Peru Travel Guide

With the stunning Andes peaks for the hikers, coastal bliss for the surfers and beach bums, exotic jungle for the Amazonian explorers and colonial cities for those in search of the best pisco sour, Peru serves up a limitless feast of adventure. While Machu Picchu may have initially piqued your interest, there are many more highlights that will surprise and enthral you.

The Highlights

The Basics

When to Visit

when to visit
  1. Peak Season

    July to August; mid-December to mid-January

    Throughout July and August, Westerners on summer vacation trek to Machu Picchu while exploring the rest of the country during the dry Peruvian winter. Flights, hotels and tours book up fast. Mid-December through January is the best time to visit the coast around Lima thanks to the warm weather. 

  2. Low Season

    October to mid-December; February

    The beginning of the rainy season means fewer crowds and likely lower flight and hotel prices. In the mountains, roads can become impassable due to large amounts of rain. Temperatures are mild along the coast, but a thick fog called La Garúa can impact views. The weather in the jungle stays fairly consistent throughout the year, but with more mosquitos and higher water levels in rivers as a result of significant rainfall during this time. In February, the Inca Trail is closed for maintenance which greatly impacts the number of tourists.

Peru Tours

FAQs about Peru

  • Do you tip in Peru?

    There isn't much of a tipping culture in Peru, but it is recommended to leave a tip of 10% in a restaurant, although service charges can already be included on the bill. In smaller, family-run restaurants, tipping is not customary, but a few soles are perfectly reasonable.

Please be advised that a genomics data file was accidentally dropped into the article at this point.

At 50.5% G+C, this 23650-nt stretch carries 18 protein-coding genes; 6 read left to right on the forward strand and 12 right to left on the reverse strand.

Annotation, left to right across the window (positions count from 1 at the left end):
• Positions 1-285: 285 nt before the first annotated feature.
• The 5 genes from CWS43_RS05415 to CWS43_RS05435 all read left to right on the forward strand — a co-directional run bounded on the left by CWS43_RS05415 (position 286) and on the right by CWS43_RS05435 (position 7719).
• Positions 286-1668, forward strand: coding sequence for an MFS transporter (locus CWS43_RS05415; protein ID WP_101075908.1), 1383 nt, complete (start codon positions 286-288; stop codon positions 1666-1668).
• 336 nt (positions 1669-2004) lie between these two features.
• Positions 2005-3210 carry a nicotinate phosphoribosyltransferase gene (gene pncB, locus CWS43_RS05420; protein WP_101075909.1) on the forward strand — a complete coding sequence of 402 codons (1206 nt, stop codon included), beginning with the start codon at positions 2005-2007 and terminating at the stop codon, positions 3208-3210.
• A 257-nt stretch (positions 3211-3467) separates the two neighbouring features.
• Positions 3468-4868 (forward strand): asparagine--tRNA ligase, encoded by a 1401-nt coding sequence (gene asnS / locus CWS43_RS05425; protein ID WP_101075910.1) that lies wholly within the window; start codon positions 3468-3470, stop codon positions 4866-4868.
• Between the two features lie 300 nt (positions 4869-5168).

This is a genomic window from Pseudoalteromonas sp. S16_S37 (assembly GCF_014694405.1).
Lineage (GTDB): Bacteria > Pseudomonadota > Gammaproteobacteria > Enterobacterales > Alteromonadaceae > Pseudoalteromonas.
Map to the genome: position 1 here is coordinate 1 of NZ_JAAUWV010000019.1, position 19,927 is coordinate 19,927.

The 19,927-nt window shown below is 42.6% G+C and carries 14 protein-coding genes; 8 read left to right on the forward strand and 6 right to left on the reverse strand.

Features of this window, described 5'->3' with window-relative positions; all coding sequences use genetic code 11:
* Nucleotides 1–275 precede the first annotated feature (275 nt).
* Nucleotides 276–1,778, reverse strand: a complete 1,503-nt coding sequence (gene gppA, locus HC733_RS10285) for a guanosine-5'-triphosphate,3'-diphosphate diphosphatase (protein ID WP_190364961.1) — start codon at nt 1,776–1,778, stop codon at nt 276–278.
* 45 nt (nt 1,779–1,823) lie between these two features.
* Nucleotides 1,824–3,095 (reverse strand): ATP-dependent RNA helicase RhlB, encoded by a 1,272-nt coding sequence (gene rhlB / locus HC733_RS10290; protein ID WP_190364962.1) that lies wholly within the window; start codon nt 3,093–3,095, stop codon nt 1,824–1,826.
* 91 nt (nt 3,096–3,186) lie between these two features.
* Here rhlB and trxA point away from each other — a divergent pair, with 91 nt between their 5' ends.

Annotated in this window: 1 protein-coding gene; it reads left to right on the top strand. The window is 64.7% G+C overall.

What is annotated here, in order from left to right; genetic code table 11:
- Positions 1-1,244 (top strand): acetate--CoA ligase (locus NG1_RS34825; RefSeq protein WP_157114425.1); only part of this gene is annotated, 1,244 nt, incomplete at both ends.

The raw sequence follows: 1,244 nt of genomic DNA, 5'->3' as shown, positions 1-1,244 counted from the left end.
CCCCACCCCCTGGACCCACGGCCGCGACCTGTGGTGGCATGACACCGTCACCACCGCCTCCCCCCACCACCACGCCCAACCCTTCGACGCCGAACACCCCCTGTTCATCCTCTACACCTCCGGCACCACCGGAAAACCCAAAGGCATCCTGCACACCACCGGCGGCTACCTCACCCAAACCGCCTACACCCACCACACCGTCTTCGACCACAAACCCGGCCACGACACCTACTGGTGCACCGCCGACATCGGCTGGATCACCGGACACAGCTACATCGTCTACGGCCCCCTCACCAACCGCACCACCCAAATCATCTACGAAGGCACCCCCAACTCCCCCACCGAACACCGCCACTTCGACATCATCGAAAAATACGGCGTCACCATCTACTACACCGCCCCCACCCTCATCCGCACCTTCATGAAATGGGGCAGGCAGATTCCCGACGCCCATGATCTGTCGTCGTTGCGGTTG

• What is the internet access like in Peru?

    Internet connection can range in quality, but you should have no problem with day-to-day tasks like emailing or surfing the web. Wi-Fi is available in many cafes, hostels and hotels for free, but outside urban areas, this is not as common.
  • Is the tap water safe to drink in Peru?

    No. Buy bottled water, boil the tap water or use water purification pills.
  • Can I use my credit cards?

    Yes, credit cards are widely accepted throughout Peru though fraud is common. To avoid theft, protect your pin while using ATMs and always check for anything unusual that may be attached to card readers. Please check with your bank about any foreign transaction charges.
  • What are the public holidays?

    Along with common public holidays such as New Year's Day, Christmas and Good Friday, Peru has Three Kings Day on January 6, Labor Day on May 1, Fiestas Patrias on July 28, Battle of Angamos on October 8, All Saints' Day on November 1 and Feast of the Immaculate Conception on December 8.
  • What are the toilets like in Peru?

    Clogged toilets can certainly occur in Peru, so there may be a bin provided to dispose of toilet paper. There are not many public restrooms outside and you should always carry around spare toilet paper.